by Keyword: Polymeric micelles

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Andrade, F., Neves, J. D., Gener, P., Schwartz, S., Ferreira, D., Oliva, M., Sarmento, B., (2015). Biological assessment of self-assembled polymeric micelles for pulmonary administration of insulin Nanomedicine: Nanotechnology, Biology, and Medicine 11, (7), 1621-1631

Pulmonary delivery of drugs for both local and systemic action has gained new attention over the last decades. In this work, different amphiphilic polymers (Soluplus®, Pluronic® F68, Pluronic® F108 and Pluronic® F127) were used to produce lyophilized formulations for inhalation of insulin. Development of stimuli-responsive, namely glucose-sensitive, formulations was also attempted with the addition of phenylboronic acid (PBA). Despite influencing the in vitro release of insulin from micelles, PBA did not confer glucose-sensitive properties to formulations. Lyophilized powders with aerodynamic diameter (<. 6. μm) compatible with good deposition in the lungs did not present significant in vitro toxicity for respiratory cell lines. Additionally, some formulations, in particular Pluronic® F127-based formulations, enhanced the permeation of insulin through pulmonary epithelial models and underwent minimal internalization by macrophages in vitro. Overall, formulations based on polymeric micelles presenting promising characteristics were developed for the delivery of insulin by inhalation. From the Clinical Editor: The ability to deliver other systemic drugs via inhalation has received renewed interests in the clinical setting. This is especially true for drugs which usually require injections for delivery, like insulin. In this article, the authors investigated their previously developed amphiphilic polymers for inhalation of insulin in an in vitro model. The results should provide basis for future in vivo studies.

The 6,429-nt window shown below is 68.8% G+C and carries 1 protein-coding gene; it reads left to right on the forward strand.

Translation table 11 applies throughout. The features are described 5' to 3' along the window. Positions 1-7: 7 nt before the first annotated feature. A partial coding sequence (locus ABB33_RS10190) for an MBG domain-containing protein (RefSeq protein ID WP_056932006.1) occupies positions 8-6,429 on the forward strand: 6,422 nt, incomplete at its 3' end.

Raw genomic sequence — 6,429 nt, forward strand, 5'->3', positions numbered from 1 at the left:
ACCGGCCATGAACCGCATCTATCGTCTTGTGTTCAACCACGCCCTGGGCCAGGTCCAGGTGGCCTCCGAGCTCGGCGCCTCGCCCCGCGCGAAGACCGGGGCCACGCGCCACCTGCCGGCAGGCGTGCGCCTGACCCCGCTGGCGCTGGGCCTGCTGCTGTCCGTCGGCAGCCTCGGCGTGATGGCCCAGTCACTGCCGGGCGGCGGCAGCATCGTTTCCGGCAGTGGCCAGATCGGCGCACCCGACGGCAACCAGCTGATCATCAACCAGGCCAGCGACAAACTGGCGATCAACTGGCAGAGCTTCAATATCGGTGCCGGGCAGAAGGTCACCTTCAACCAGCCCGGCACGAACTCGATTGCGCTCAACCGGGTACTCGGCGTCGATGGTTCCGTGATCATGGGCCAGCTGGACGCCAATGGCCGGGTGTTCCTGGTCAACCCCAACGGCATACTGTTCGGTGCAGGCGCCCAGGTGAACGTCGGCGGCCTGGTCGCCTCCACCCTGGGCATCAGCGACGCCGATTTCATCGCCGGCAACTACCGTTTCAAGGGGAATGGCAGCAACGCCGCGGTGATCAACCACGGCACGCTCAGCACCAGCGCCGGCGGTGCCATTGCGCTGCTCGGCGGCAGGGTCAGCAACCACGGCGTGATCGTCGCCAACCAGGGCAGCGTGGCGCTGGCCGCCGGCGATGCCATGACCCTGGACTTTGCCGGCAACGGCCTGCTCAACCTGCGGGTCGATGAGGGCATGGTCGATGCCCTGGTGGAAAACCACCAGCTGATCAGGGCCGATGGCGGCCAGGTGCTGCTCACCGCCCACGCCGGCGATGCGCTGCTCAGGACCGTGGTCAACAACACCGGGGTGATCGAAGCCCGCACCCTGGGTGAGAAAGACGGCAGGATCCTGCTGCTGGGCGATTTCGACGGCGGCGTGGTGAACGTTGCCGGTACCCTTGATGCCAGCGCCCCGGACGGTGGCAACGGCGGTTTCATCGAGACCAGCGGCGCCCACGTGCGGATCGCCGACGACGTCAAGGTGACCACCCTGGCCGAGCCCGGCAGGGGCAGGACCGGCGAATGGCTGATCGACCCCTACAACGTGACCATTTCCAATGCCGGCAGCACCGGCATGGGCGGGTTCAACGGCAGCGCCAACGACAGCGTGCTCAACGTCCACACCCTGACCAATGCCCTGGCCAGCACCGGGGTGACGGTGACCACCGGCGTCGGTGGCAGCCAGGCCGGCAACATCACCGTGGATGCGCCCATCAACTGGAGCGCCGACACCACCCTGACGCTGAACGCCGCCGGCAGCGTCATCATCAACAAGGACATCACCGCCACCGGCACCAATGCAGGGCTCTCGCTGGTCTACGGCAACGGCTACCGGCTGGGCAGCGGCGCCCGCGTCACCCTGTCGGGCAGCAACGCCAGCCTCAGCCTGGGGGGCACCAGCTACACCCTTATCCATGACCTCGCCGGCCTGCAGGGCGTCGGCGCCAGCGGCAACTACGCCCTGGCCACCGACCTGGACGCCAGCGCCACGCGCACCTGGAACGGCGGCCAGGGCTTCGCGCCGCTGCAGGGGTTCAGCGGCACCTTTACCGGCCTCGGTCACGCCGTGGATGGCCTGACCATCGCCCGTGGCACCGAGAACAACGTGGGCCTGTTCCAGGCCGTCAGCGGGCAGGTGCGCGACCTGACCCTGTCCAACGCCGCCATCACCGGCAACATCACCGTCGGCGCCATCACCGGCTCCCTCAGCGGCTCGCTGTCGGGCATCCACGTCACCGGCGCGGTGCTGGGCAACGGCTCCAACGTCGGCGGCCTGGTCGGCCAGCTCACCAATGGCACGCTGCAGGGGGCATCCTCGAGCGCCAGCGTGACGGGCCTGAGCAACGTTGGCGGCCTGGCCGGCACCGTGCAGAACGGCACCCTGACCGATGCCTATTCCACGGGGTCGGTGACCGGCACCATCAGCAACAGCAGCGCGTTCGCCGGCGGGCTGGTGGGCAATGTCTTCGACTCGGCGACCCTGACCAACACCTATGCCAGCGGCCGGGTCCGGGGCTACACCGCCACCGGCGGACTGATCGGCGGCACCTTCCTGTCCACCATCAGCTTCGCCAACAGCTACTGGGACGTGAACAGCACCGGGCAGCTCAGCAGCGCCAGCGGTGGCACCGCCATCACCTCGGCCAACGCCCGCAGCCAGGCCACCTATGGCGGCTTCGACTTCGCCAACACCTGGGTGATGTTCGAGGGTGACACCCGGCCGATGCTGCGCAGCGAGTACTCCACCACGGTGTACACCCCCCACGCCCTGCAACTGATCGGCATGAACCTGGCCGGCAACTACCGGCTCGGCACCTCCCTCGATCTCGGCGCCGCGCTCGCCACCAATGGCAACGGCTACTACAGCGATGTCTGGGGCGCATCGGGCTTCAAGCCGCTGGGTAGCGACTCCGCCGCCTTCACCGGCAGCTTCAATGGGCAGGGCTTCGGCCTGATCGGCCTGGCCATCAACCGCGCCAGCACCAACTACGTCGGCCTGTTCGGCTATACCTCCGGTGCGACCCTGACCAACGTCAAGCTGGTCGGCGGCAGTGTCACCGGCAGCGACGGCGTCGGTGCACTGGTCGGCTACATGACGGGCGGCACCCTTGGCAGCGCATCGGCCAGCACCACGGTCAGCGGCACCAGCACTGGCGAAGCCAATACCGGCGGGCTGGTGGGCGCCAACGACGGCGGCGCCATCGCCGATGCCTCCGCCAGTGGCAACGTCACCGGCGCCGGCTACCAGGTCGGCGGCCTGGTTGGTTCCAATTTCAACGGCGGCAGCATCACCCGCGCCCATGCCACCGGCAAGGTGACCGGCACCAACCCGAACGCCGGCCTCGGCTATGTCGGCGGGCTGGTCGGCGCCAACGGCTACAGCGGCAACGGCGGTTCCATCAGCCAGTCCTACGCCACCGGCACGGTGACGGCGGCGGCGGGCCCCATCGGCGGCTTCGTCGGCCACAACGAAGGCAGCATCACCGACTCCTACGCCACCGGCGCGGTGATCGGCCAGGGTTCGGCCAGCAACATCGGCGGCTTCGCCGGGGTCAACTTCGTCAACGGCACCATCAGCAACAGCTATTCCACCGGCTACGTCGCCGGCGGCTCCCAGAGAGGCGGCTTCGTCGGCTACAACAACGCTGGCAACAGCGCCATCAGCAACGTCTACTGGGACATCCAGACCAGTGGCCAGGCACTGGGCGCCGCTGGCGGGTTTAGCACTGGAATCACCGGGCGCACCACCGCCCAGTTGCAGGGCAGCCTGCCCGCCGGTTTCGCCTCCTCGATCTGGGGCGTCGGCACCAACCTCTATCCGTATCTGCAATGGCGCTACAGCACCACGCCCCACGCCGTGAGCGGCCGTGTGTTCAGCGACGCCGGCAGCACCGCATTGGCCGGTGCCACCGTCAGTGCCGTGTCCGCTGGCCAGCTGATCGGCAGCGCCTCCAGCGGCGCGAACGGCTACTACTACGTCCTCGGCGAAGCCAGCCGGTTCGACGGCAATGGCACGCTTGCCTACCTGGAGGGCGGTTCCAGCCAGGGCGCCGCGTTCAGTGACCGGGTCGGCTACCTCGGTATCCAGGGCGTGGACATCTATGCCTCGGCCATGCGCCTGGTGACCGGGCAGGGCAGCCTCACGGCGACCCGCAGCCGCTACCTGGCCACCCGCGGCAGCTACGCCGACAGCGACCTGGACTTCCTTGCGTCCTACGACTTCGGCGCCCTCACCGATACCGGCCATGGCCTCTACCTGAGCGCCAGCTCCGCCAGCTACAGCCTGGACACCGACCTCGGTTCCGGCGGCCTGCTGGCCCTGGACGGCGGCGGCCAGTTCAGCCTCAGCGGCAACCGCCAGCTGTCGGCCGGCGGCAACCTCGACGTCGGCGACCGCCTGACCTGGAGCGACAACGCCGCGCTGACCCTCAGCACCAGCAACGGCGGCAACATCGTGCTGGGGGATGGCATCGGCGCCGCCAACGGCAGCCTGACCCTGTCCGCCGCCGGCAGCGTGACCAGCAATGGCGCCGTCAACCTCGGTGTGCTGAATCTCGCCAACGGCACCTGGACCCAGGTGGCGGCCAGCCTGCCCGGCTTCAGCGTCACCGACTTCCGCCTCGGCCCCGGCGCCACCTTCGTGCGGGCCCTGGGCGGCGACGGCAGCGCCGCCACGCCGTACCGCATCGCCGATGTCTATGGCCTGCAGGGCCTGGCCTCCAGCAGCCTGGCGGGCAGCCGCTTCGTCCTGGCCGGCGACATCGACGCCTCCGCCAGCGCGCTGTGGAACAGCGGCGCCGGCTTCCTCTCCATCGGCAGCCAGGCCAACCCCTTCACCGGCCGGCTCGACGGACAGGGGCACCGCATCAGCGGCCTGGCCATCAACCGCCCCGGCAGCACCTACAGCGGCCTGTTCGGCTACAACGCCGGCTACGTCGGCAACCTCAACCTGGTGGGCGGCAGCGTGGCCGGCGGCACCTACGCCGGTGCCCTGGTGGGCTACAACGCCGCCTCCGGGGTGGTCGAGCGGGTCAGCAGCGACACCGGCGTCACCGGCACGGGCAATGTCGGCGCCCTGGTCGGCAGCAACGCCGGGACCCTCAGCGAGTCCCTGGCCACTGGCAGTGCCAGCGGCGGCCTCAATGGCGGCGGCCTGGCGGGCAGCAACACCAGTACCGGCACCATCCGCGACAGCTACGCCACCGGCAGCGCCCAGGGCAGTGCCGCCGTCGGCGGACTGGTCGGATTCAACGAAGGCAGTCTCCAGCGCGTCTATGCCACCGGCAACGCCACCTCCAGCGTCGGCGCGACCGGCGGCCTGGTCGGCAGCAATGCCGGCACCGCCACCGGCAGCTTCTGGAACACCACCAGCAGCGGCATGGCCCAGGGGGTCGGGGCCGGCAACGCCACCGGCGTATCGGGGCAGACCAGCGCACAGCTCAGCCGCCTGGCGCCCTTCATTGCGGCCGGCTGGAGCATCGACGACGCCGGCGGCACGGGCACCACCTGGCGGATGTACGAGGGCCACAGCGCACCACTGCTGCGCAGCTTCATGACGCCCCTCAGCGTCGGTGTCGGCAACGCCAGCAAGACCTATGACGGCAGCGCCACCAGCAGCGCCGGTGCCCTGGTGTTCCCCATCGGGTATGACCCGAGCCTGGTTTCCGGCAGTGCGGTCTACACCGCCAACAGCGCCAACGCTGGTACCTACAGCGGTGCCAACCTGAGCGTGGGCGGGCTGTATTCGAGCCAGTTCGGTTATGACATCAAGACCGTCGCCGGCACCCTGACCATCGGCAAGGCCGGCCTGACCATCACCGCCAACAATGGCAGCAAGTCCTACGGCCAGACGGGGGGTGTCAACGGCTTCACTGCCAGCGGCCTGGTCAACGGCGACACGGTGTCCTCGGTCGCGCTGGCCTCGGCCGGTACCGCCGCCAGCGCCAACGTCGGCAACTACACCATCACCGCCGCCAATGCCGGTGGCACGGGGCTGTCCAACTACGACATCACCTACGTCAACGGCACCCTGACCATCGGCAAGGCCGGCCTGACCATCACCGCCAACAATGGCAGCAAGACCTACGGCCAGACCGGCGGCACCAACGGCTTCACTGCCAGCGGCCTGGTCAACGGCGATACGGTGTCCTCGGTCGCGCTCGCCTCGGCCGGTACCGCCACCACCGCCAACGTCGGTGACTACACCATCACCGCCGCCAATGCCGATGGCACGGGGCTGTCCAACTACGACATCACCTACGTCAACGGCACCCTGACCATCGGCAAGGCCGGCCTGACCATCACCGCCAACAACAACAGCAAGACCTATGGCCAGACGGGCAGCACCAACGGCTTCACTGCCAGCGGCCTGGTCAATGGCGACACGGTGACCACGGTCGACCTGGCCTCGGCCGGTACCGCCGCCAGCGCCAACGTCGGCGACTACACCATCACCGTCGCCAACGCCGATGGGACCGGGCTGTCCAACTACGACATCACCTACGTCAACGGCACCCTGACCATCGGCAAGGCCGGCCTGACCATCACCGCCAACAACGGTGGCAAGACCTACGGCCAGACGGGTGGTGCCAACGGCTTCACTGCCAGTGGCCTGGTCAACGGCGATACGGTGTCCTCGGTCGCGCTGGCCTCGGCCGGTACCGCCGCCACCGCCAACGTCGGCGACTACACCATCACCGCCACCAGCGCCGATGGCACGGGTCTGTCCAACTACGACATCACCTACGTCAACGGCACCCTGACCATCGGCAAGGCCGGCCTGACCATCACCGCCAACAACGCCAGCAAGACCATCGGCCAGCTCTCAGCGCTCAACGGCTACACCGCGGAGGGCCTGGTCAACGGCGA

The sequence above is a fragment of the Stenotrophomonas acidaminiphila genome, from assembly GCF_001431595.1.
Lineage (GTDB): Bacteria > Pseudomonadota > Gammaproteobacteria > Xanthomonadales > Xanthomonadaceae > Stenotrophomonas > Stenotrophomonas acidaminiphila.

Keywords: Cytotoxicity, Inhalation, Permeability, Phagocytosis, Polymeric micelles, Protein delivery

Andrade, F., Fonte, P., Oliva, M., Videira, M., Ferreira, D., Sarmento, B., (2015). Solid state formulations composed by amphiphilic polymers for delivery of proteins: Characterization and stability International Journal of Pharmaceutics 486, (1-2), 195-206

Abstract Nanocomposite powders composed by polymeric micelles as vehicles for delivery proteins were developed in this work, using insulin as model protein. Results showed that size and polydispersity of micelles were dependent on the amphiphilic polymer used, being all lower than 300 nm, while all the formulations displayed spherical shape and surface charge close to neutrality. Percentages of association efficiency and loading capacity up to 94.15 ± 3.92 and 8.56 ± 0.36, respectively, were obtained. X-ray photoelectron spectroscopy (XPS) measurements confirmed that insulin was partially present at the hydrophilic shell of the micelles. Lyophilization did not significantly change the physical characteristics of micelles, further providing easily dispersion when in contact to aqueous medium. The native-like conformation of insulin was maintained at high percentages (around 80%) after lyophilization as indicated by Fourier transform infrared spectroscopy (FTIR) and far-UV circular dichroism (CD). Moreover, Raman spectroscopy did not evidenced significant interactions among the formulation components. The formulations shown to be physically stable upon storage up to 6 months both at room-temperature (20 C) and fridge (4 C), with only a slight loss (maximum of 15%) of the secondary structure of the protein. Among the polymers tested, Pluronic® F127 produced the carrier formulations more promising for delivery of proteins.

Keywords: Amphiphilic polymers, Insulin, Lyophilization, Polymeric micelles, Stability